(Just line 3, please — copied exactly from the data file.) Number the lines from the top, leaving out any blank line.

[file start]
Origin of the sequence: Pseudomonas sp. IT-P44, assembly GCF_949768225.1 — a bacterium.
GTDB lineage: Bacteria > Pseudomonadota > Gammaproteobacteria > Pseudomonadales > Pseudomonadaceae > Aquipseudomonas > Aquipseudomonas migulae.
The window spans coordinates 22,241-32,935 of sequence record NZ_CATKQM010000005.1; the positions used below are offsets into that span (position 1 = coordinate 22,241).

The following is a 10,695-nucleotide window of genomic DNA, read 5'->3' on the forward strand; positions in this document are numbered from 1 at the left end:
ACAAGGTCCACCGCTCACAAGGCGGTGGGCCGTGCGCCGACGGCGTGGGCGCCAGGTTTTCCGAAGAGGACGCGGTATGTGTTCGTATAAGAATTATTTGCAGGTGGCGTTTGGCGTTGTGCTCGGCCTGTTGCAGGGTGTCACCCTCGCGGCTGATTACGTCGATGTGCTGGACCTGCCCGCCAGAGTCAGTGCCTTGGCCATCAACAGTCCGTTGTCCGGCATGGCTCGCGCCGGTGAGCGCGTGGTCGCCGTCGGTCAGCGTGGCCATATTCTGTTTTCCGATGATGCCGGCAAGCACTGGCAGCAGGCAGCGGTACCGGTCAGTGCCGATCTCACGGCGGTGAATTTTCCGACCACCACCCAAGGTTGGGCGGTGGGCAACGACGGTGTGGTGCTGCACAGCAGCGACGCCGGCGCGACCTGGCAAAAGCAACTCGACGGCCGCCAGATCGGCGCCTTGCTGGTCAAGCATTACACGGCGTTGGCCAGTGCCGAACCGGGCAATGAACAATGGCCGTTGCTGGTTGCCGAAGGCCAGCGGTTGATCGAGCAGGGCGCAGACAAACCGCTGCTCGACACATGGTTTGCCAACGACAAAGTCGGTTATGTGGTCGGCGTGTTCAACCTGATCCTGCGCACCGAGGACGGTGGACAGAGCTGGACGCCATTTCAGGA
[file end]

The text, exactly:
The window spans coordinates 22,241-32,935 of sequence record NZ_CATKQM010000005.1; the positions used below are offsets into that span (position 1 = coordinate 22,241).